Earth was heavily contaminated with mercury before the Chicxulub . meteorite impact

Even before the asteroid Chicxulub collided with Earth 66 million years ago, dinosaurs and other living things were already exposed to toxic levels of mercury, a new study has just published.

This new discovery makes the “long and fierce” debate about the cause of the extinction of the dinosaurs even more dramatic. While some scientists claim that the dinosaurs disappeared as a result of the collision between Earth and the asteroid Chicxulub , others persist in believing that there are still many mysteries behind that to be discovered.

Earth was heavily contaminated with mercury before the Chicxulub . meteorite impact
Did the dinosaurs disappear due to the collision between the Earth and the asteroid Chicxulub?

Violent volcanic eruptions began at least tens of thousands of years before the meteorite impact, and lava is thought to have exacerbated the effects of the catastrophic event. has claimed three-quarters of all life on Earth.

Looking at samples of ancient fossil shells taken from around the world, scientists have found that global levels of mercury and CO2 experienced a large increase following a series of volcanic eruptions. stretched to form a Deccan Trap . These events lasted nearly a million years and formed much of western India during the Cretaceous-Paleogene mass extinction.

Environmental scientist Kyle Meyer, who carried out the study at the University of Michigan, said, “For the first time, we may have insight into the distinct climate and environmental impacts of the Deccan Trap volcanic region. just by analyzing a single material”.

Earth was heavily contaminated with mercury before the Chicxulub . meteorite impact
The increased CO2 after a long series of volcanic eruptions formed the Deccan Trap.

Mercury is a toxic trace chemical and volcanic eruptions are the biggest contributors to mercury reaching Earth. When the element enters the ocean, it reacts vigorously with organic matter and is absorbed by phytoplankton that will later become food for mollusks.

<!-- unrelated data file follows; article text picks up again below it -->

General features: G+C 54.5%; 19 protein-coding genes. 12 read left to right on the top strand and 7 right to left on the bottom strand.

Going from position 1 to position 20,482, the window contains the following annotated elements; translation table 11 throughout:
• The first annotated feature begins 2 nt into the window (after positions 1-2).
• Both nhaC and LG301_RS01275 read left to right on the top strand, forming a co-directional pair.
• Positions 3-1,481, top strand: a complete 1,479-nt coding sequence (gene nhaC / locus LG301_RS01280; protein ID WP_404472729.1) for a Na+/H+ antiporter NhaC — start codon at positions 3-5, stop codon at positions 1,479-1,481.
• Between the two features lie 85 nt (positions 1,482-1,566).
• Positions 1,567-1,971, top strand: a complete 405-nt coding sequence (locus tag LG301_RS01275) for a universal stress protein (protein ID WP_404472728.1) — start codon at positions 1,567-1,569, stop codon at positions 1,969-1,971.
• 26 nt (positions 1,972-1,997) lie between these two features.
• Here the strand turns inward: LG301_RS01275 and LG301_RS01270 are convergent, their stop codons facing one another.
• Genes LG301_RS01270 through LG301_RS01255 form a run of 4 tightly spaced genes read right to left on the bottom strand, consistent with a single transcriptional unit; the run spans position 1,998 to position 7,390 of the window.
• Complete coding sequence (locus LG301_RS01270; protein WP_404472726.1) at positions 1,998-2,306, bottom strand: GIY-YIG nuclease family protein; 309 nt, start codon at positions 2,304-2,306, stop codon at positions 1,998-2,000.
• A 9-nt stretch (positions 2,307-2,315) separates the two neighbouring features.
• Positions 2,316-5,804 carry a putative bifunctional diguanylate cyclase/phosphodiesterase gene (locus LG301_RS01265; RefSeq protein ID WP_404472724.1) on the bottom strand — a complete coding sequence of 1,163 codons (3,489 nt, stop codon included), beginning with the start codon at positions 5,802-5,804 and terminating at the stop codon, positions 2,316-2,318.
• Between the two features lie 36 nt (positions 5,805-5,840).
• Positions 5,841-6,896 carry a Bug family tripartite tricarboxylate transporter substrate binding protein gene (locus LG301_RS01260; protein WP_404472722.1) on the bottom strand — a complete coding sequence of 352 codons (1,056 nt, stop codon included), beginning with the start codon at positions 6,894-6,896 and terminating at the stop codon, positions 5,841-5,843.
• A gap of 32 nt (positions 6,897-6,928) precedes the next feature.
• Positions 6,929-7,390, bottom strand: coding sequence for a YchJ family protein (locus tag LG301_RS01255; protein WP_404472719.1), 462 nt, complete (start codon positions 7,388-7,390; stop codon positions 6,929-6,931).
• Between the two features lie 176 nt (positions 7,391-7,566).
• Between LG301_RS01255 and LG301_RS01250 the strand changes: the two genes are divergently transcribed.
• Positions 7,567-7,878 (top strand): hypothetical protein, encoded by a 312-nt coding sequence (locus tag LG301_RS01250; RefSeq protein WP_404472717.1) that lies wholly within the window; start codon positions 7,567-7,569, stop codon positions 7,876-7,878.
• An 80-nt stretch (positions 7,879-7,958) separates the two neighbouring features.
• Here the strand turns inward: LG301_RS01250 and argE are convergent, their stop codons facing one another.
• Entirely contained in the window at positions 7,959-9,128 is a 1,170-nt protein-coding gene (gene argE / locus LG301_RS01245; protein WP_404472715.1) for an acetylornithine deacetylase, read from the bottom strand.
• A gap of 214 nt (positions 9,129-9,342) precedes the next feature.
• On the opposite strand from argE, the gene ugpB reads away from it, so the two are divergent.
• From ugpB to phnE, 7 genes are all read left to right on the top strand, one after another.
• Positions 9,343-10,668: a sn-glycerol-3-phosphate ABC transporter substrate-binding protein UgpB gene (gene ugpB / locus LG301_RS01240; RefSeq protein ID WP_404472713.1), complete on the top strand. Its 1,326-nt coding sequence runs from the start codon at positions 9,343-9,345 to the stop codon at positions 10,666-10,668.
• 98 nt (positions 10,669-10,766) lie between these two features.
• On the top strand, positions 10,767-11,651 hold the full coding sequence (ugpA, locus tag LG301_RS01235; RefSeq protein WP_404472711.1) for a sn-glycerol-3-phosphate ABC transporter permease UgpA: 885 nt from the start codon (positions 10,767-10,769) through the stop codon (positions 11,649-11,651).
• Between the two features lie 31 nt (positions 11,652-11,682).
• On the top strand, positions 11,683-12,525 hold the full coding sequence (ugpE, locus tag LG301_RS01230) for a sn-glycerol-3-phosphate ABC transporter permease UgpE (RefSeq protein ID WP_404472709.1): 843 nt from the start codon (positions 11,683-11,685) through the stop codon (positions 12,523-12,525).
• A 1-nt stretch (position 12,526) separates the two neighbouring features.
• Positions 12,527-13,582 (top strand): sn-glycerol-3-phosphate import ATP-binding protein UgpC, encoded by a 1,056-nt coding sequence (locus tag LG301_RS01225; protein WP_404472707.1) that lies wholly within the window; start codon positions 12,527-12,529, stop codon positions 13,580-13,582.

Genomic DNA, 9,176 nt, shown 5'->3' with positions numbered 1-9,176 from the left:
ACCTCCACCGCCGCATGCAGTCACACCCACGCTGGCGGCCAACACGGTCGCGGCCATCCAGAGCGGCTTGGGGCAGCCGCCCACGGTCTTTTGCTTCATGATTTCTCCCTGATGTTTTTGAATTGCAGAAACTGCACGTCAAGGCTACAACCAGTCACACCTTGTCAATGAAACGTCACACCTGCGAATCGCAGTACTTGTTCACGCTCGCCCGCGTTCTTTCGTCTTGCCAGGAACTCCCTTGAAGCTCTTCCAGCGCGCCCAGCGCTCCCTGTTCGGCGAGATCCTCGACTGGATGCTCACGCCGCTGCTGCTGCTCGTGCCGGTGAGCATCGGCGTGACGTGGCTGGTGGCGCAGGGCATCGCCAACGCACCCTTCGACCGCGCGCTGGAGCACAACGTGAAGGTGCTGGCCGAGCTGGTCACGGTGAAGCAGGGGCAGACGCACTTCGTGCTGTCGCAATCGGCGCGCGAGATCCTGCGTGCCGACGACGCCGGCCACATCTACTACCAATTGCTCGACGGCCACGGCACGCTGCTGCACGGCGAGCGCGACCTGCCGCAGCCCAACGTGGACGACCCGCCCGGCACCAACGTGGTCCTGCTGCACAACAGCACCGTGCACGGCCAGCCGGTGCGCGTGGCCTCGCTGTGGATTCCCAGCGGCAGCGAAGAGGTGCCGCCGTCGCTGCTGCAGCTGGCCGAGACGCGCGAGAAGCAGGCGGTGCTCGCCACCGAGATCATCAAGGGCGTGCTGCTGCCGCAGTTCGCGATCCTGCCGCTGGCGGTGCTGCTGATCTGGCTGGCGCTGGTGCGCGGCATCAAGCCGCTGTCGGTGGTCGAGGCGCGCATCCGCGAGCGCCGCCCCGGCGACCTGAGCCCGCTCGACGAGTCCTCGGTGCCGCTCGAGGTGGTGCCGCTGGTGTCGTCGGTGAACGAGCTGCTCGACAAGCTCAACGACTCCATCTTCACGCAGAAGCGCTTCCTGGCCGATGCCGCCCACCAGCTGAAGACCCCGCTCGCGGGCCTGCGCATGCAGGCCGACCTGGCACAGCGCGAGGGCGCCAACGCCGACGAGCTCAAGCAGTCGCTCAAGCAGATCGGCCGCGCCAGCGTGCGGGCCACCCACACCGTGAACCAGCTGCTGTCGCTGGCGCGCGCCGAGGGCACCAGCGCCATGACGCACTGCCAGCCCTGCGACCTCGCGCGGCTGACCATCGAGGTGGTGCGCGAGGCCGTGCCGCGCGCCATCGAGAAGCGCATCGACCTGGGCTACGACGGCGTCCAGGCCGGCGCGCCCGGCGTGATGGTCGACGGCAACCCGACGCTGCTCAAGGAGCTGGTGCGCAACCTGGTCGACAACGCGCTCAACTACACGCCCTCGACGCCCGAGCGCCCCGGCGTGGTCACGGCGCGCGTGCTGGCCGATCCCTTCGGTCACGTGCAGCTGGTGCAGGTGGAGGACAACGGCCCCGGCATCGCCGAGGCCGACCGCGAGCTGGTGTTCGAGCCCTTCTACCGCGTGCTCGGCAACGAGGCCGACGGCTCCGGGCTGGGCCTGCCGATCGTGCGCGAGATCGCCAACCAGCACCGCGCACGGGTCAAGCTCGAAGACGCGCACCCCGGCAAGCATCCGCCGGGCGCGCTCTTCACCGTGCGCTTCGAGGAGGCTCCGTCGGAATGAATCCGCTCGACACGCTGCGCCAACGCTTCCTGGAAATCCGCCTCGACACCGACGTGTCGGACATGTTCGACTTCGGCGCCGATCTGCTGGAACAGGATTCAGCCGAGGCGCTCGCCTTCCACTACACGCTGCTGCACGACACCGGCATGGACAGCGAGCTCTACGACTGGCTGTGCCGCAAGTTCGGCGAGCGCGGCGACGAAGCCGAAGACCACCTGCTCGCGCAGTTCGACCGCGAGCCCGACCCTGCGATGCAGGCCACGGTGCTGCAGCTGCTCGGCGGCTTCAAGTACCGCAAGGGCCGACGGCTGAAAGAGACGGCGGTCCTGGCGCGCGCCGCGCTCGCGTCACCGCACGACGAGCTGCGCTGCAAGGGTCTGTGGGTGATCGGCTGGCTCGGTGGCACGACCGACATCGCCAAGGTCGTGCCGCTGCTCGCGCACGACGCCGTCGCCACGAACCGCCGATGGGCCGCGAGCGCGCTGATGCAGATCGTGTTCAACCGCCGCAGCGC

Using shell fragments as an indicator of water quality and temperature, scientists now suggest that volcanic eruptions at the Deccan Trap had profound, long-lasting and global impacts on climate and ecology. thai .

“Mercury variations have been reported in sediments but have never been detected in seashells,” said geographer Sierra Petersen from the University of Michigan.

“The ability to reconstruct both the climate and the volcanism index on the same material helps us avoid a lot of the problems associated with relative dating.”

For example, sediment samples are limited because they cannot yet link mercury emissions to the problem of global climate change. But this new study was able to do just that.

Earth was heavily contaminated with mercury before the Chicxulub . meteorite impact
Volcanic mercury emission cycle model.

After collecting fossil seashells from Antarctica, Alabama, Alaska, California, Washington state, Argentina, India, Egypt, Libya and Sweden, the authors calculated the amount of CO2 and mercury in the water. various periods, including the Cretaceous, Pleistocene and modern times.

Similar to previous results, their findings reveal the secret of a sudden warming event that occurred about 250,000 years before the mass extinction. Furthermore, this event coincided with an increase in mercury concentrations around 68 to 70 million years ago, when volcanic activity was so intense, creating a 100-meter-thick lava bed.

The authors claim this is “evidence that this climate impact is highly likely to be caused by volcanic CO2 emissions” , and coincidentally, this time period coincides with a decline. species richness and extinction of foraminifera.

Earth was heavily contaminated with mercury before the Chicxulub . meteorite impact
A 66 to 72 million year old extinct oyster fossil, Agerostrea ungulata, from the Fezzan region of Libya.

Comparing these ancient data with a highly contaminated mercury site in the United States, where fish could no longer be eaten, the researchers were shocked by the similarities.

Meyer, of Portland State University, said, “It’s surprising that the location of the sudden increase in sea temperatures is also home to areas with the highest concentrations of mercury. This mercury has a mercury equivalent to a modern industrial mercury pollution spot.”

It’s still too early to say for certain that this amount of mercury poisoned the dinosaurs, but as a proof-of-concept, the study is valuable.

Further analysis of marine life is needed to confirm the results, but perhaps fossil marine life will be able to provide us with deeper insights into past mass extinctions and climate change. .